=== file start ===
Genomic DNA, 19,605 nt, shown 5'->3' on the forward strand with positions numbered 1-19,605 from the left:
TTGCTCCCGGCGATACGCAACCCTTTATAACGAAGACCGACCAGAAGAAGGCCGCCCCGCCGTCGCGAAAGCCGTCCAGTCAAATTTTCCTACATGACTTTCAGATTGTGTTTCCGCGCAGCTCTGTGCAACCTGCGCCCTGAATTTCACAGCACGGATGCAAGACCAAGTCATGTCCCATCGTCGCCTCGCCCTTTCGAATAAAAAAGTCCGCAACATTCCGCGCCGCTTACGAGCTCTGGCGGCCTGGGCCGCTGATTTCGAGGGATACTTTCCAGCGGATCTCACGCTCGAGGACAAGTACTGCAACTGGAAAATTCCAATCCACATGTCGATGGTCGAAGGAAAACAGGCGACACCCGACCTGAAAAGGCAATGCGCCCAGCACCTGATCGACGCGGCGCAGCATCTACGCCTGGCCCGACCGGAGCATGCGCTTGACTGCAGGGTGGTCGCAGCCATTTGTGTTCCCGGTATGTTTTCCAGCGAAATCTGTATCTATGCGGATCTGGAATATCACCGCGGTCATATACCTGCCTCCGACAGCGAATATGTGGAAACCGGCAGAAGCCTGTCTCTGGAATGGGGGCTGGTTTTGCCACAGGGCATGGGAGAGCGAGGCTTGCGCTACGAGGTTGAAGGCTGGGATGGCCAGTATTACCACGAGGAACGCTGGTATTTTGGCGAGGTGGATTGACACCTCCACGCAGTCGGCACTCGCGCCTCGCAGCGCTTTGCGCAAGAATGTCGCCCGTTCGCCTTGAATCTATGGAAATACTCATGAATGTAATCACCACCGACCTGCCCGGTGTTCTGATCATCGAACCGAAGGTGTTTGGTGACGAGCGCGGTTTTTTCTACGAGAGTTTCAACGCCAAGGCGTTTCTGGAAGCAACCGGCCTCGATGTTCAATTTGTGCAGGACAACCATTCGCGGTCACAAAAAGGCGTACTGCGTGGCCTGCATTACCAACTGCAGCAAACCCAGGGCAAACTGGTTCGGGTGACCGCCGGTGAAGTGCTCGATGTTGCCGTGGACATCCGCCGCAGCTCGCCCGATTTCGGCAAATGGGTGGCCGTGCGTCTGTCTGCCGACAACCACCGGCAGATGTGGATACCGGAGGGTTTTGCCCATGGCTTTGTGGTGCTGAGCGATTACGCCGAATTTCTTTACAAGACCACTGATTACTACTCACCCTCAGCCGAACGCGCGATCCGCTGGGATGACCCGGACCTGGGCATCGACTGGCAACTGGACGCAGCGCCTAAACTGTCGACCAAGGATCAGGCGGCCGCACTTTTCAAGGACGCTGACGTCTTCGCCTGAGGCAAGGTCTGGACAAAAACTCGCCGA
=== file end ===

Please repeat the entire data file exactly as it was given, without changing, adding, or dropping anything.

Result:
Genomic DNA, 19,605 nt, shown 5'->3' on the forward strand with positions numbered 1-19,605 from the left:
TTGCTCCCGGCGATACGCAACCCTTTATAACGAAGACCGACCAGAAGAAGGCCGCCCCGCCGTCGCGAAAGCCGTCCAGTCAAATTTTCCTACATGACTTTCAGATTGTGTTTCCGCGCAGCTCTGTGCAACCTGCGCCCTGAATTTCACAGCACGGATGCAAGACCAAGTCATGTCCCATCGTCGCCTCGCCCTTTCGAATAAAAAAGTCCGCAACATTCCGCGCCGCTTACGAGCTCTGGCGGCCTGGGCCGCTGATTTCGAGGGATACTTTCCAGCGGATCTCACGCTCGAGGACAAGTACTGCAACTGGAAAATTCCAATCCACATGTCGATGGTCGAAGGAAAACAGGCGACACCCGACCTGAAAAGGCAATGCGCCCAGCACCTGATCGACGCGGCGCAGCATCTACGCCTGGCCCGACCGGAGCATGCGCTTGACTGCAGGGTGGTCGCAGCCATTTGTGTTCCCGGTATGTTTTCCAGCGAAATCTGTATCTATGCGGATCTGGAATATCACCGCGGTCATATACCTGCCTCCGACAGCGAATATGTGGAAACCGGCAGAAGCCTGTCTCTGGAATGGGGGCTGGTTTTGCCACAGGGCATGGGAGAGCGAGGCTTGCGCTACGAGGTTGAAGGCTGGGATGGCCAGTATTACCACGAGGAACGCTGGTATTTTGGCGAGGTGGATTGACACCTCCACGCAGTCGGCACTCGCGCCTCGCAGCGCTTTGCGCAAGAATGTCGCCCGTTCGCCTTGAATCTATGGAAATACTCATGAATGTAATCACCACCGACCTGCCCGGTGTTCTGATCATCGAACCGAAGGTGTTTGGTGACGAGCGCGGTTTTTTCTACGAGAGTTTCAACGCCAAGGCGTTTCTGGAAGCAACCGGCCTCGATGTTCAATTTGTGCAGGACAACCATTCGCGGTCACAAAAAGGCGTACTGCGTGGCCTGCATTACCAACTGCAGCAAACCCAGGGCAAACTGGTTCGGGTGACCGCCGGTGAAGTGCTCGATGTTGCCGTGGACATCCGCCGCAGCTCGCCCGATTTCGGCAAATGGGTGGCCGTGCGTCTGTCTGCCGACAACCACCGGCAGATGTGGATACCGGAGGGTTTTGCCCATGGCTTTGTGGTGCTGAGCGATTACGCCGAATTTCTTTACAAGACCACTGATTACTACTCACCCTCAGCCGAACGCGCGATCCGCTGGGATGACCCGGACCTGGGCATCGACTGGCAACTGGACGCAGCGCCTAAACTGTCGACCAAGGATCAGGCGGCCGCACTTTTCAAGGACGCTGACGTCTTCGCCTGAGGCAAGGTCTGGACAAAAACTCGCCGA